North America 1852: Opening up the West
The surge in migrants heading west put increasing pressure on the Oregon Trail. To secure the Trail, the US government signed the Treaty of Fort Laramie with the tribes of the Great Plains, who agreed to guarantee the safe passage of travelers and allow for the construction of forts in return for an annuity. Promised for fifty years, the Treaty barely lasted five before settlers and prospectors were spilling off the Trail in search of land and gold.
2 Dec 1850–27 Aug 1851 Bartlett-Conde Compromise▲
Commissioners John Russell Bartlett of the United States of America and General Pedro Garcia Conde of the United Mexican States agreed to a compromise border in the disputed Mesilla strip. Bartlett was overruled by the principal US Surveyor Andrew B. Gray when he finally arrived on July 19 and, after heated disputes between the two Americans, the agreement was left unsigned.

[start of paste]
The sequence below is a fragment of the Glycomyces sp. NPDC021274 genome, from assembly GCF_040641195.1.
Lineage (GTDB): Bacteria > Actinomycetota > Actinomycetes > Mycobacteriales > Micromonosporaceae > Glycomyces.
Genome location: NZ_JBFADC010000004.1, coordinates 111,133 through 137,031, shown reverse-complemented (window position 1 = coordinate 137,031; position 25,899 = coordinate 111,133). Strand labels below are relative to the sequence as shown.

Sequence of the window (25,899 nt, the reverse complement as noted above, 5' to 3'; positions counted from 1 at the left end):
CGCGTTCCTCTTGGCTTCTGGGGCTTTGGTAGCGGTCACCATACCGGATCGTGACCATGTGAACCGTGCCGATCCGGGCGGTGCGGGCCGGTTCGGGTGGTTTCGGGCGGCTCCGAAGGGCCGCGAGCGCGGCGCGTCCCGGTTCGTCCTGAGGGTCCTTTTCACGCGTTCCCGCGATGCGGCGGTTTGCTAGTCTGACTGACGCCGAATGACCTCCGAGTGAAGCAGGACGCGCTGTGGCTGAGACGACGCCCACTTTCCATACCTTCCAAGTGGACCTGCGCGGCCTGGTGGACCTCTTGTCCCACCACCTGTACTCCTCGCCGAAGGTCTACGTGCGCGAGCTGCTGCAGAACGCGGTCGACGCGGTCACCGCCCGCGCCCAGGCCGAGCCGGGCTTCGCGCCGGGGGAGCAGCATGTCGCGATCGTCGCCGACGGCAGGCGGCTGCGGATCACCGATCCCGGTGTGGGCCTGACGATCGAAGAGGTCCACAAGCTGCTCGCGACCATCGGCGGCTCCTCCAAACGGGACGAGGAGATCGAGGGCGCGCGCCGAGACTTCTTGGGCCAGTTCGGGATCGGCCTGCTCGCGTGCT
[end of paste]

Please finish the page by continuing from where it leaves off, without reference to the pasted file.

17 Sep 1851 Treaty of Fort Laramie▲
United States treaty commissioners signed the Fort Laramie Treaty with representatives of the Cheyenne, Sioux, Arapaho, Crow, Assiniboine, Mandan, Hidasta and Arikara nations at Fort Laramie, in what was then unorganized territory but is now Wyoming. The US was guaranteed safe passage along the Oregon Trail in return for promising an annuity of 50,000 dollars for fifty years.
1 Jun–29 Oct 1852 Raousset’s invasion of Sonora▲
French filibuster Gaston de Raousset-Boulbon and his men invaded Sonora, United Mexican States, pretending to be a mining company called La Compenia Restauradora de la Mina de la Arizona. They captured Hermosillo, the state capital, but were forced to retreat to Guaymas and surrender.
13 Oct–10 Nov 1852 Federation of Central America▲
A Federation of Central America formed by El Salvador, Honduras and Nicaragua lasted less than a month.